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Ever since Tthe World Health Organization declared COVID-19 a pandemic in March 2020, researchers and scientists have worked tirelessly to develop vaccines and medication to treat the virus. Now, nearly two and a half years later, we have several different vaccine options and potential therapeutics — including a potential antiviral treatment that’s recently been getting increasing attention.
In December of last year, the FDA authorized Paxlovid (the brand name for the drugs nirmatrelvir and ritonavir) for emergency use treatment of “mild-to-moderate COVID-19” cases in anyone above the age of 12. In order to be prescribed Paxlovid, the FDA says someone should have “positive results of direct SARS-CoV-2” and also be at “high-risk for progression to severe COVID-19, including hospitalization or death.”
According to NPR, studies conducted by the drugmaker showed that Paxlovid was nearly “90% effective at cutting the risks of getting hospitalized or dying because of COVID,” for those who are unvaccinated. It remains unclear how effective Paxlovid treatment is for those who are vaccinated.
Despite the promising early research, some experts have been warning that the antiviral treatment can cause a “COVID-19 rebound” of symptoms, and significant side effects (including “Paxlovid mouth”). To clear up any confusion and to make sure you have all the information you need about Paxlovid, we spoke with Amesh Adalja, MD, a senior scholar at Johns Hopkins Center for Health Security.
What Is Paxlovid?
Paxlovid is the brand name for an antiviral medication being used to help treat high-risk COVID-19 patients. The FDA has stated that although hospitalizations related to the virus have been down, “some high-risk patients are still getting sick enough to require hospital admission, and early treatment with Paxlovid and other available authorized or approved therapeutics could make a difference.”
How Does Paxlovid Work?
Dr. Adalja says the drug is a “protease inhibitor,” which means it interferes with the way the virus processes its proteins and ultimately blocks the activity of the key enzyme protease. “When this enzyme is blocked, the virus is not viable,” confirms Dr. Adalja. Most typically, Paxlovid is prescribed for five days, and it’s suggested to take a pill orally twice a day. It should be prescribed as soon after a COVID diagnosis as possible.
That being said, Paxlovid hasn’t been approved; it’s just been “authorized for emergency use.” The Pfizer website says Paxlovid is an “investigational medicine” because it is still being studied and “there is limited information about the safety and effectiveness of using PAXLOVID to treat people with mild-to-moderate COVID-19.” That alone isn’t a red flag — the Moderna and Pfizer COVID-19 vaccines were also being administered under an emergency use authorization before eventually being fully approved for certain populations by the FDA. But it’s still worth noting; the medication is still being researched.
Who Can Paxlovid Be Prescribed To?
It’s authorized for emergency use for people above the age of 12 weighing at least 40 pounds, says Dr. Adalja. Per the FDA, it is being used for the treatment of “mild-to-moderate COVID-19 cases” with “positive results of direct SARS-CoV-2 viral testing who are also at high risk for progression to severe COVID-19 including hospitalization or death.” You’re at high risk if you have a risk factor such as chronic kidney disease or chronic lung disease.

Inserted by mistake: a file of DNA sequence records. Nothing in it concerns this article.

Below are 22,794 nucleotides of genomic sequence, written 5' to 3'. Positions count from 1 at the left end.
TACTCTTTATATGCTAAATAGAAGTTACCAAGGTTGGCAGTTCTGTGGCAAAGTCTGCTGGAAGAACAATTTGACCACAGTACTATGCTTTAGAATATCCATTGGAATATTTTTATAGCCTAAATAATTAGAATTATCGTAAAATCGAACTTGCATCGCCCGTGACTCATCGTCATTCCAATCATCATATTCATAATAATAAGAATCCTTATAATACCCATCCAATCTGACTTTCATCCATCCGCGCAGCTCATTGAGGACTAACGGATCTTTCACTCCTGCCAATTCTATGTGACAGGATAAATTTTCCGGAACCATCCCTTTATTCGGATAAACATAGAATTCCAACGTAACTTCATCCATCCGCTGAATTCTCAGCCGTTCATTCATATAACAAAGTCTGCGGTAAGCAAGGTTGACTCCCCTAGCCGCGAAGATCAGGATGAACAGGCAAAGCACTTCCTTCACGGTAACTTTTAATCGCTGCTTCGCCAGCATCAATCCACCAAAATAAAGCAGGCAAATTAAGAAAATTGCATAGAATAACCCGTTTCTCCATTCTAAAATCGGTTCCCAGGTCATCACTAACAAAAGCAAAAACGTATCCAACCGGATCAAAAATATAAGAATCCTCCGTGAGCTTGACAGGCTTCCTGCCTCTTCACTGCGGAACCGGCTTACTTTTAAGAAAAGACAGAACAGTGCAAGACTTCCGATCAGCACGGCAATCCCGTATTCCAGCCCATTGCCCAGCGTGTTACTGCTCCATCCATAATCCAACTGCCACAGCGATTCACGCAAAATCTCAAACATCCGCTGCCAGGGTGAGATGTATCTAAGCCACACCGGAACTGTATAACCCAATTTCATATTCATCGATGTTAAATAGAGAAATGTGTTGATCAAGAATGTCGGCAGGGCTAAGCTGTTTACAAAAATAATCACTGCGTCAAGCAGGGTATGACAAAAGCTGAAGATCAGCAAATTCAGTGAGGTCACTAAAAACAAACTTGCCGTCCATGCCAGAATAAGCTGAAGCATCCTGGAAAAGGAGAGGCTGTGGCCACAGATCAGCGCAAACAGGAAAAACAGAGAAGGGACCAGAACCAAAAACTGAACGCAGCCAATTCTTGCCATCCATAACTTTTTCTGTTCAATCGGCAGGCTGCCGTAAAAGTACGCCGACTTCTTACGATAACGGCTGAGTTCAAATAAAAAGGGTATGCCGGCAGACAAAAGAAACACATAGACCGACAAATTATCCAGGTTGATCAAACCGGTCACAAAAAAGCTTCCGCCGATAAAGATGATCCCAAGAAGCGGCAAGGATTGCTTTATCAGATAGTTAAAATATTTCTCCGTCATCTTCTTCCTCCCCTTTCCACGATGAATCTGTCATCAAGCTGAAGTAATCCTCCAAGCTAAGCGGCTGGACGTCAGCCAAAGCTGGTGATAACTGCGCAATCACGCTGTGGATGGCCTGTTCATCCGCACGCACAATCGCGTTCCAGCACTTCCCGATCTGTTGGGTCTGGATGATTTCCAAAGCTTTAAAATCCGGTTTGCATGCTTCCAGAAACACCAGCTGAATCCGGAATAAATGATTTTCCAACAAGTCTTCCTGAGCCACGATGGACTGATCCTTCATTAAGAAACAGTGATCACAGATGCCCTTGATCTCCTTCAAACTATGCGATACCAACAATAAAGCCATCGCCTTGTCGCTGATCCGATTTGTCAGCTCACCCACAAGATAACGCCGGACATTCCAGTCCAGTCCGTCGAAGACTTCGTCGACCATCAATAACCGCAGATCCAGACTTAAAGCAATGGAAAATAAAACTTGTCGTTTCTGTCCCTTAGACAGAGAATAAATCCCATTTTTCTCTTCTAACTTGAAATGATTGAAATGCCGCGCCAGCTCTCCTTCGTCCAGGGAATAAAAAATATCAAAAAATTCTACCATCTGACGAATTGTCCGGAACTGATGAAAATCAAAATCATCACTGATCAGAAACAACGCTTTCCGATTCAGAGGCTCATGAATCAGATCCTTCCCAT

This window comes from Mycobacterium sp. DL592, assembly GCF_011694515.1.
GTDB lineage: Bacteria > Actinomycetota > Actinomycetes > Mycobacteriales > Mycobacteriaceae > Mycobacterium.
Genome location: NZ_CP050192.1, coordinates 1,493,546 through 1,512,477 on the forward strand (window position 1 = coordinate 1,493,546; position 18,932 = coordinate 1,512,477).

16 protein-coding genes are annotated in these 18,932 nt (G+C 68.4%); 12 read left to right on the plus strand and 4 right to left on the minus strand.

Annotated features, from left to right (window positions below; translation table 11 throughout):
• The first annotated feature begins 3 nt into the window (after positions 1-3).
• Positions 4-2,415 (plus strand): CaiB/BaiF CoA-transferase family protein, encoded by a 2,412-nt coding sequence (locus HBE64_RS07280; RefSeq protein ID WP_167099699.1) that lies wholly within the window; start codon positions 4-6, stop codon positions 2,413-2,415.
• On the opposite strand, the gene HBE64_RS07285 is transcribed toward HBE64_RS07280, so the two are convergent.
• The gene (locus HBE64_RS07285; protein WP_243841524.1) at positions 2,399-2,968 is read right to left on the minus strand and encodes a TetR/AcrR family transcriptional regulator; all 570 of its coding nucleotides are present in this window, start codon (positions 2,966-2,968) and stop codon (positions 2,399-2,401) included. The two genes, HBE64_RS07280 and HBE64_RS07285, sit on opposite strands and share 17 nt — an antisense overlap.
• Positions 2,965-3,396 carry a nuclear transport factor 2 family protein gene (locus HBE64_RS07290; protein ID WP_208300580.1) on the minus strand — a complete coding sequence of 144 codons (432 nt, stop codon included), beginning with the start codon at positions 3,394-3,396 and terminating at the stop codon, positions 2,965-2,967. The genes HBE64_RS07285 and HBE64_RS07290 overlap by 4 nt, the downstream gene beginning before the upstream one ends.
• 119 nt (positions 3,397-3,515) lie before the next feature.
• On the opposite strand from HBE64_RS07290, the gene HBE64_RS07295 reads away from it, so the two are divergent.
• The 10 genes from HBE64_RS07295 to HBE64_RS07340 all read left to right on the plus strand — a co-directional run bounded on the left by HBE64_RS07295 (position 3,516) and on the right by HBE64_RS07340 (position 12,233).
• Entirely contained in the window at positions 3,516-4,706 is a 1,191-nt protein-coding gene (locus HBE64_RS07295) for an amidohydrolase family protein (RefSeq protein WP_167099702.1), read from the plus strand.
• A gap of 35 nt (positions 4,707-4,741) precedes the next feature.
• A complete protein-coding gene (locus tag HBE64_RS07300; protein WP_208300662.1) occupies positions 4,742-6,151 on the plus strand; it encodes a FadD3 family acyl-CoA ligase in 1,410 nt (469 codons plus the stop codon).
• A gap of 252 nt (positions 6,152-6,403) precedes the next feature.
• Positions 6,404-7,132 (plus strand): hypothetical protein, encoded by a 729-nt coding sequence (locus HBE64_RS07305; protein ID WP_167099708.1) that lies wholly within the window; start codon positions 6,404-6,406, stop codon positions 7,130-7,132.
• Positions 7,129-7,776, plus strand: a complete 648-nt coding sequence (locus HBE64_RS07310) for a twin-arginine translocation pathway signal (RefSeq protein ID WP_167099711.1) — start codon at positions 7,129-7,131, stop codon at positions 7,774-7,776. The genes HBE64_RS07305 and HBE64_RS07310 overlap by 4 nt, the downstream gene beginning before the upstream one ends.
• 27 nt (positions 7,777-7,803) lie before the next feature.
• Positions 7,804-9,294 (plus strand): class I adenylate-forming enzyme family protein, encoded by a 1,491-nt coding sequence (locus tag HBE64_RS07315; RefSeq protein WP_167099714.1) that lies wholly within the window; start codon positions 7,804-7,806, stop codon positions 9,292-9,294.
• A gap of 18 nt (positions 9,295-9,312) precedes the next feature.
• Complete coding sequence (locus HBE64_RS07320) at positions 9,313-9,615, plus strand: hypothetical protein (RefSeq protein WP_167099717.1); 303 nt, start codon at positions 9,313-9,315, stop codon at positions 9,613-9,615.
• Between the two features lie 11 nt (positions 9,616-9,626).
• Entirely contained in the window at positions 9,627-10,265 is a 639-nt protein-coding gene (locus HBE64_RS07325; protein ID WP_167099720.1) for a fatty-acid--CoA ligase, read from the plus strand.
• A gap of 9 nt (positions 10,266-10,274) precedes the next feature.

What Is the Paxlovid Rebound?
The treatment of Paxlovid has some mixed reviews from experts, mainly because of what’s being called the “Paxlovid rebound.” Dr. Adalja says the rebound refers to some individuals who, after taking a course of Paxlovid, “experience a recurrence of [COVID-19] symptoms and test positive.” According to CBS News, the rebound has been reported to occur two to eight days after taking the Paxlovid dosage. Despite the rebound effect, the CDC says the benefits of taking Paxlovid in the populations its emergency approval extends to outweigh the risks — especially because, per CBS News, Pfizer said it is currently seeing a rebound rate of only about 2 percent of patients. While Dr. Adalja confirms it is unclear what is behind this phenomenon, how common it is, and what its clinical significance could mean, this has made many people question Paxlovid’s effectiveness or safety. Ultimately, anyone considering taking the medication (or any prescription medication) should work closely with a trusted healthcare professional to determine whether it’s appropriate for them.
What Are Some Common Paxlovid Side Effects?
You may have heard of “Paxlovid Mouth” by now. This refers to the pill’s ability to impact your sense of taste. “Paxlovid can cause alteration in taste with individuals experiencing a metallic taste,” says Dr. Adalja. Other possible side effects listed by the FDA include diarrhea, high blood pressure, and muscle aches. It’s important to remember that Paxlovid is still being studied, so it’s possible that some side effects are not yet known.
There are certain medications, however, that Paxlovid may interact with, including certain blood thinners, drugs used to treat heart arrhythmias, and certain cholesterol-lowering medications, per Yale Medicine. For the full list of medications that Paxlovid may interact with see this FDA list.
Those who are pregnant or breastfeeding are advised to discuss their individual medical history and situation with a doctor and those who can become pregnant are advised to use “another effective alternative form of contraception [other than the pill] or an additional barrier method of contraception,” per the FDA.
For more information on Paxlovid, you can visit the CDC or FDA website.